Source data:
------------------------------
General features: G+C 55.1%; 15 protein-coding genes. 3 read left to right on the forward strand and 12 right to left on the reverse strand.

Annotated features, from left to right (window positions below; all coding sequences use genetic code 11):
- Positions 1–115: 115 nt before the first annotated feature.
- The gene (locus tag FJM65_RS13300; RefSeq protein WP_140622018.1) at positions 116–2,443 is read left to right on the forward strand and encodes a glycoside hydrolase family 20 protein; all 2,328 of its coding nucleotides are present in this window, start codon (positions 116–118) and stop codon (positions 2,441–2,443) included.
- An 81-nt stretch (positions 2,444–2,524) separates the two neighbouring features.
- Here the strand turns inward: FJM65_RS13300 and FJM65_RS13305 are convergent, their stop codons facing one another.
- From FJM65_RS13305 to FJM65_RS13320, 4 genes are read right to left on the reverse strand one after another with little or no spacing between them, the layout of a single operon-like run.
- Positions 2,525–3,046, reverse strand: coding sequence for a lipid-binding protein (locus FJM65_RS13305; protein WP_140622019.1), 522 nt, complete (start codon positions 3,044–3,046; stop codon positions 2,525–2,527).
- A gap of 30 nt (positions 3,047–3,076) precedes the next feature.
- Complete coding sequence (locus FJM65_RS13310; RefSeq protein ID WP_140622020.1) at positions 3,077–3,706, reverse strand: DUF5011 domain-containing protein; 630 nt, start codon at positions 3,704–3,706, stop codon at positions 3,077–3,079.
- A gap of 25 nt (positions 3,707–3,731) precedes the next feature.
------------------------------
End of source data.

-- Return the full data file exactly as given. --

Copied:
General features: G+C 55.1%; 15 protein-coding genes. 3 read left to right on the forward strand and 12 right to left on the reverse strand.

Annotated features, from left to right (window positions below; all coding sequences use genetic code 11):
- Positions 1–115: 115 nt before the first annotated feature.
- The gene (locus tag FJM65_RS13300; RefSeq protein WP_140622018.1) at positions 116–2,443 is read left to right on the forward strand and encodes a glycoside hydrolase family 20 protein; all 2,328 of its coding nucleotides are present in this window, start codon (positions 116–118) and stop codon (positions 2,441–2,443) included.
- An 81-nt stretch (positions 2,444–2,524) separates the two neighbouring features.
- Here the strand turns inward: FJM65_RS13300 and FJM65_RS13305 are convergent, their stop codons facing one another.
- From FJM65_RS13305 to FJM65_RS13320, 4 genes are read right to left on the reverse strand one after another with little or no spacing between them, the layout of a single operon-like run.
- Positions 2,525–3,046, reverse strand: coding sequence for a lipid-binding protein (locus FJM65_RS13305; protein WP_140622019.1), 522 nt, complete (start codon positions 3,044–3,046; stop codon positions 2,525–2,527).
- A gap of 30 nt (positions 3,047–3,076) precedes the next feature.
- Complete coding sequence (locus FJM65_RS13310; RefSeq protein ID WP_140622020.1) at positions 3,077–3,706, reverse strand: DUF5011 domain-containing protein; 630 nt, start codon at positions 3,704–3,706, stop codon at positions 3,077–3,079.
- A gap of 25 nt (positions 3,707–3,731) precedes the next feature.